MEPS 298:305-309 (2005)  -  doi:10.3354/meps298305

Australian scallops do not recognise the introduced predatory seastar Asterias amurensis

Kate S. Hutson1,2,*, D. Jeff Ross1, Rob W. Day1, John J. Ahern1

1Department of Zoology, The University of Melbourne, Victoria 3010, Australia
2Present address: School of Earth and Environmental Sciences, Darling Building, DP418, The University of Adelaide, South Australia 5005, Australia

ABSTRACT: Escape responses of Australian scallops (Pecten fumatus and Chlamys asperrima) to native and introduced predatory seastars were compared in laboratory and field trials. The native seastar Coscinasterias muricata elicited an almost immediate escape response by scallops in all trials. In contrast, there was a low frequency of escape response exhibited by scallops when held in contact with the introduced seastar Asterias amurensis. These results are consistent with the hypothesis that escape response in invertebrates has evolved relative to predation risk. The absence of predator recognition in marine invertebrates may have serious implications for wild and farmed populations in southern Australia where introduced predators are prevalent.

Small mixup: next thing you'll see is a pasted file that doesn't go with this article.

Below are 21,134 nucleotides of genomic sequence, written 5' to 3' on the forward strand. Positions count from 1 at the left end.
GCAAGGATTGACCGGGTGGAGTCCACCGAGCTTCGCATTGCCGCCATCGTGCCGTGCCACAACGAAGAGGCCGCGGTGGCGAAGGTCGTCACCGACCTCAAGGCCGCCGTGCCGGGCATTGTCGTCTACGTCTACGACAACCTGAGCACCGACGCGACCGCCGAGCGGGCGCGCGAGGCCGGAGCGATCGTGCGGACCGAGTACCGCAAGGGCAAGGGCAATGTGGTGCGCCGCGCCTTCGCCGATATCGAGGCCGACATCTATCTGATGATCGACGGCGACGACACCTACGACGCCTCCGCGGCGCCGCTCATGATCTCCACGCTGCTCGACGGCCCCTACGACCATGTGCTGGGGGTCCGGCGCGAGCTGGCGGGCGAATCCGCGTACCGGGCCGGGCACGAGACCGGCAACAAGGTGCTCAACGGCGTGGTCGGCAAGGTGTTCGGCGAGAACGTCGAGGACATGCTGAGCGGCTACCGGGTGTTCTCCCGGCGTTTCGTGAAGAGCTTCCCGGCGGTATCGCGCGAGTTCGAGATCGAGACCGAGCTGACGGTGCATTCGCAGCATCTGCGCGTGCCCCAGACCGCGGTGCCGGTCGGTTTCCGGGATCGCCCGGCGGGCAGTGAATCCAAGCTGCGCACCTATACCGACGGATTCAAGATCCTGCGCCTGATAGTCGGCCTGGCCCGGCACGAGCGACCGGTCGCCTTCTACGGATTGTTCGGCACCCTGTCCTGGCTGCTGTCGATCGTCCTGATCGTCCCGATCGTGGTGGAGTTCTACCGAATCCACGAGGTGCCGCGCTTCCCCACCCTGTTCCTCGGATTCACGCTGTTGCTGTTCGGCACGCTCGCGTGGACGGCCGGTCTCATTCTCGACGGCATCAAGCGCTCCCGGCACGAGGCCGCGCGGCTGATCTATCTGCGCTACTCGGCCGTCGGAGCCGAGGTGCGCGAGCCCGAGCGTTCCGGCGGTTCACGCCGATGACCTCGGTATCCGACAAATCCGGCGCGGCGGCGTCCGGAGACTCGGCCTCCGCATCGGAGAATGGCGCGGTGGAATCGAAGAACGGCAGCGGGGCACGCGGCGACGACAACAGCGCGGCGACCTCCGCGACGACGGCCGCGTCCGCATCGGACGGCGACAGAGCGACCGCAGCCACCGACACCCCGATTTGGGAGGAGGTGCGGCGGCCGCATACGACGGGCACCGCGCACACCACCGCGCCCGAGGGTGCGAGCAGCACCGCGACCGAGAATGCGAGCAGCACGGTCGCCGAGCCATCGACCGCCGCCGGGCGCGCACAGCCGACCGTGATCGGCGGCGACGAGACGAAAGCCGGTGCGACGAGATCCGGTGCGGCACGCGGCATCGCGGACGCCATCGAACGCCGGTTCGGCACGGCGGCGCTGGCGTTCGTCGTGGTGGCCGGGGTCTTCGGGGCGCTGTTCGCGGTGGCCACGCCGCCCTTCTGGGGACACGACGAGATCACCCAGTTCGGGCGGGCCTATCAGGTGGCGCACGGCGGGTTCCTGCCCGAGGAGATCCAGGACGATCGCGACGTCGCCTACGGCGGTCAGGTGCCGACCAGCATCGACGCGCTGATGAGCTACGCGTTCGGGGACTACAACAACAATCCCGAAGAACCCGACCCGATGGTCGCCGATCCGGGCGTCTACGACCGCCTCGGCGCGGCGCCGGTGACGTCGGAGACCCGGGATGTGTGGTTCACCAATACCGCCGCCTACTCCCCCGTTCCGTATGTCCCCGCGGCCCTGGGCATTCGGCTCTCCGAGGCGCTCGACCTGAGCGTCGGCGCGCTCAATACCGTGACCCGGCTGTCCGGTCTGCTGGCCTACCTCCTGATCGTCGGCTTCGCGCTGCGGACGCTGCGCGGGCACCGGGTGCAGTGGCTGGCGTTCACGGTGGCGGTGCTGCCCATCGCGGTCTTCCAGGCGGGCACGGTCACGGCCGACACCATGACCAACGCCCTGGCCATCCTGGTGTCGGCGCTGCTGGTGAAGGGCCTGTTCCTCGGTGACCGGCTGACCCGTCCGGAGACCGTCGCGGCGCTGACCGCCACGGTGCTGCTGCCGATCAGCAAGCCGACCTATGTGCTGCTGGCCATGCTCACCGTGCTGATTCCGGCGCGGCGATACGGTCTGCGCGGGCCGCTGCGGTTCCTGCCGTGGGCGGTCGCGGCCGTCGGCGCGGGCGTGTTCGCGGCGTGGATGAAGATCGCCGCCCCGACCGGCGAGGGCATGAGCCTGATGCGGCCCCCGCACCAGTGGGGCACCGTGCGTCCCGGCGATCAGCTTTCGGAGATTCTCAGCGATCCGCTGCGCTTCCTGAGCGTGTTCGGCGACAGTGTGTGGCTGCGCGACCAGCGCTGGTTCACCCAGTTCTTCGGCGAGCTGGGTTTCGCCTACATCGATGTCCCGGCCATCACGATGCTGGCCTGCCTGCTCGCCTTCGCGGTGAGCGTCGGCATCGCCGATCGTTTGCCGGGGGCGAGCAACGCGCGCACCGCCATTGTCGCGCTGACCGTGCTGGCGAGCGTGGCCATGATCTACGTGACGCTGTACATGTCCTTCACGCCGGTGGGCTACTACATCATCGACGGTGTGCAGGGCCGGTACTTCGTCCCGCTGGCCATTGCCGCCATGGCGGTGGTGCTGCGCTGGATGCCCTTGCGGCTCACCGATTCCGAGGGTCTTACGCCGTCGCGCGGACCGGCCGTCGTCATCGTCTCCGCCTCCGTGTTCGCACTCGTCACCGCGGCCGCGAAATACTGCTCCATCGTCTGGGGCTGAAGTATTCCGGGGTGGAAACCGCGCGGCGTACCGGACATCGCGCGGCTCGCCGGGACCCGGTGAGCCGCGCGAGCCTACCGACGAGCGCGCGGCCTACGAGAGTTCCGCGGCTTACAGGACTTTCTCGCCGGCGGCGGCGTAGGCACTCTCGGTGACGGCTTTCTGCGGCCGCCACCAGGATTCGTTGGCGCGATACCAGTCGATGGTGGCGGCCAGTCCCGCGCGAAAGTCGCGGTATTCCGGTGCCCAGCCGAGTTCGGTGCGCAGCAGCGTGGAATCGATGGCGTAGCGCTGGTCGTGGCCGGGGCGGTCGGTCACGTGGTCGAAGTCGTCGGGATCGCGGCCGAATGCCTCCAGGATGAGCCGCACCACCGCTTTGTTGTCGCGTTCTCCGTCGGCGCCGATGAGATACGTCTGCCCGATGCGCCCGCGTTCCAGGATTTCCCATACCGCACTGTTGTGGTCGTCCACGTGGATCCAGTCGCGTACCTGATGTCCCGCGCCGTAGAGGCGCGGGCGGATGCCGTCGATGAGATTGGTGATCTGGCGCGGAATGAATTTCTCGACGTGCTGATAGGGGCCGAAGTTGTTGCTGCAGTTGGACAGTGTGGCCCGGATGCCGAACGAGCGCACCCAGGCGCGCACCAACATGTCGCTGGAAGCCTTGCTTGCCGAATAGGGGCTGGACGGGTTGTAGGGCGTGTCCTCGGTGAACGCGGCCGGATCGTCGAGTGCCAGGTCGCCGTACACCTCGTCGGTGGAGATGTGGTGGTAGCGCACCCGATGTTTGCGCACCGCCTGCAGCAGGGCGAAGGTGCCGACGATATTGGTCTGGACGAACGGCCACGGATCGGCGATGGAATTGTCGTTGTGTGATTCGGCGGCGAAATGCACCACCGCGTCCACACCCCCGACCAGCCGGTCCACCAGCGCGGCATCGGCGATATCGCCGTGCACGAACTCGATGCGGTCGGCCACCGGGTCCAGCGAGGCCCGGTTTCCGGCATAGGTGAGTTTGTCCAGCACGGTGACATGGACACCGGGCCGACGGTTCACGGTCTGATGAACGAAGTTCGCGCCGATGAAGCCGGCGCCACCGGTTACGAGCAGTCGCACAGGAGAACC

KEY WORDS: Predator recognition · Escape response · Introduced species · Northern Pacific seastar


Full text in pdf format